Flu shots are not 100 percent effective in preventing the flu. However, they are still the most effective method to protect against this virus and its related complications.

High-Risk Individuals

Certain groups are at an increased risk for catching the flu and developing potentially dangerous flu-related complications. It’s important that people in these high risk groups be vaccinated. According to the CDC, these individuals include:  

  • pregnant women
  • children between 6 months and 5 years of age
  • people 18 and under who receive aspirin therapy
  • people over 50
  • anyone with chronic medical conditions
  • people whose body mass index is 40 or higher
  • American Indians or Alaska Natives
  • anyone living or working in a nursing home or chronic care facility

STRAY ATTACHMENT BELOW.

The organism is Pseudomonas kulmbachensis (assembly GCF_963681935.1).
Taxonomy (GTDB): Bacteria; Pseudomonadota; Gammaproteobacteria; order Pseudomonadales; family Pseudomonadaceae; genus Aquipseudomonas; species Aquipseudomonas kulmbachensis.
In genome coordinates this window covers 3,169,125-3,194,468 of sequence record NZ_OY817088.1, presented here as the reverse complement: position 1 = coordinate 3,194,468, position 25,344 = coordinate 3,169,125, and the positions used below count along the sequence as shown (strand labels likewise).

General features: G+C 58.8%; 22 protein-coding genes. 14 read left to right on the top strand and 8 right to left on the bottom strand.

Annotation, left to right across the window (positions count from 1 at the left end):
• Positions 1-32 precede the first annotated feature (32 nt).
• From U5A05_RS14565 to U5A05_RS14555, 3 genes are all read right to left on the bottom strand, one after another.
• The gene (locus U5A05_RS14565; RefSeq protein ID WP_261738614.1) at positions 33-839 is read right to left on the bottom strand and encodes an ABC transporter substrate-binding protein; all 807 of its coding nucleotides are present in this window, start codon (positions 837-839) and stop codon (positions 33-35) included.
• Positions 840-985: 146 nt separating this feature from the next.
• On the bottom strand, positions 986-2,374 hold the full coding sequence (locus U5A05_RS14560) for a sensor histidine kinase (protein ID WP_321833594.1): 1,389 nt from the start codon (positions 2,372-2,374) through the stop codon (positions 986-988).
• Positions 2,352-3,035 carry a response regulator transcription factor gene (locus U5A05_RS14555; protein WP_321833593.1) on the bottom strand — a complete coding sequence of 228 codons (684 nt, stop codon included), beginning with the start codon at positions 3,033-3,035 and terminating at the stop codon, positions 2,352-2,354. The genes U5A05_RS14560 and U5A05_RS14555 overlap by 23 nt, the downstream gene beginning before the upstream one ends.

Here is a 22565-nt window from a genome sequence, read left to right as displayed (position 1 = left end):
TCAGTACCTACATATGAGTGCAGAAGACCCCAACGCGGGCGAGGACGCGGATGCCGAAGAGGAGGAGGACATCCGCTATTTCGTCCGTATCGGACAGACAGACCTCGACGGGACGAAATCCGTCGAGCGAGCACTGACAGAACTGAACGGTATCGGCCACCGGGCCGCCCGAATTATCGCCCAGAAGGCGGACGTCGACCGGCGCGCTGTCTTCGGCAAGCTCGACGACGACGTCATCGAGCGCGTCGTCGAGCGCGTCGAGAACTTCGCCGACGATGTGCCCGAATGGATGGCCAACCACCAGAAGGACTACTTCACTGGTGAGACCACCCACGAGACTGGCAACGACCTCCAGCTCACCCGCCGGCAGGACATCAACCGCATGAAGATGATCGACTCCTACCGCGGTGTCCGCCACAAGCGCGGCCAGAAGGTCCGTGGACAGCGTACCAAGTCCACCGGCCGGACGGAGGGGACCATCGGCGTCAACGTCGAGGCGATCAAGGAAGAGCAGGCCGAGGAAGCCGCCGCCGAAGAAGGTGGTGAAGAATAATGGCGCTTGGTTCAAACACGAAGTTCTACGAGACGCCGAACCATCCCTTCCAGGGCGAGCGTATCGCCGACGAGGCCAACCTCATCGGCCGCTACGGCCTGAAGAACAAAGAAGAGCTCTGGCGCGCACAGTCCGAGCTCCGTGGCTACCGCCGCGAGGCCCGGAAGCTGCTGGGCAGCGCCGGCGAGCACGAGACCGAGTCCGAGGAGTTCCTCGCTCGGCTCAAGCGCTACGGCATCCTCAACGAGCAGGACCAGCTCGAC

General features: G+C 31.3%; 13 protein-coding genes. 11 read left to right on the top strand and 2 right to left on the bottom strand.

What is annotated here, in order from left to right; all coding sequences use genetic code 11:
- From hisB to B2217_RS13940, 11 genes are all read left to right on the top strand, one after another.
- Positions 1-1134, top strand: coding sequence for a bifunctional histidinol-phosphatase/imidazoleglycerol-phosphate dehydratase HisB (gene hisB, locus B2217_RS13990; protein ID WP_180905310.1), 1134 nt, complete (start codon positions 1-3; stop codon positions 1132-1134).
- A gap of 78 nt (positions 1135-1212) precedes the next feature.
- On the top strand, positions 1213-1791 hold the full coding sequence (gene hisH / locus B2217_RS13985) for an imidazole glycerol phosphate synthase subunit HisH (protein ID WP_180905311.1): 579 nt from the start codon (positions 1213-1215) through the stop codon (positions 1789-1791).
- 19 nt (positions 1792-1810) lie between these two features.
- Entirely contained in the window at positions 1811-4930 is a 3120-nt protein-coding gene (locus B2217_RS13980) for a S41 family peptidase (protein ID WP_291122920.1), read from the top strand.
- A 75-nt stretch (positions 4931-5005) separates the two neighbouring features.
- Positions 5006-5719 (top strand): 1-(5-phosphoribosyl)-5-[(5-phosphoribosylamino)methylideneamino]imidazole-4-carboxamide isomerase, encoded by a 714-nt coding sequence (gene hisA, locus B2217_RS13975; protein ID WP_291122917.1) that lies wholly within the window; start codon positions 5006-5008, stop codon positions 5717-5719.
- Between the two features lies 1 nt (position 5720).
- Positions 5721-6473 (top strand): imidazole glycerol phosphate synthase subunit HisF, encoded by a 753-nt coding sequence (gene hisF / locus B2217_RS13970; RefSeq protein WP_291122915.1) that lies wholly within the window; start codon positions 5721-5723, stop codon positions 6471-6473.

• caregivers of any of the above individuals

Chronic medical conditions that could increase your risk of complications include:

  • asthma
  • heart or lung problems
  • cancer
  • metabolic diseases
  • neurological conditions, such as epilepsy
  • blood conditions, such as sickle cell anemia
  • obesity
  • kidney or liver disease

According to the CDC, people under 19 who are on aspirin therapy as well as people taking steroid medications on a regular basis should also be vaccinated.

Workers in public settings have more risk of exposure to the disease, so it’s very important that they receive a vaccination. People who are in regular contact with at-risk individuals, such as the elderly and children, should also be vaccinated. Those people include:

  • teachers
  • day care employees
  • hospital workers
  • public workers
  • healthcare providers
  • employees of nursing homes and chronic-care facilities
  • home care providers
  • emergency response personnel
  • household members of people in those professions

People who live in close quarters with others, such as college students and members of the military, are also at a greater risk for exposure. 

Who Should Not Get a Flu Shot?

Some people should not get a flu shot. These include people who:

  • have had a bad reaction to the disease in the past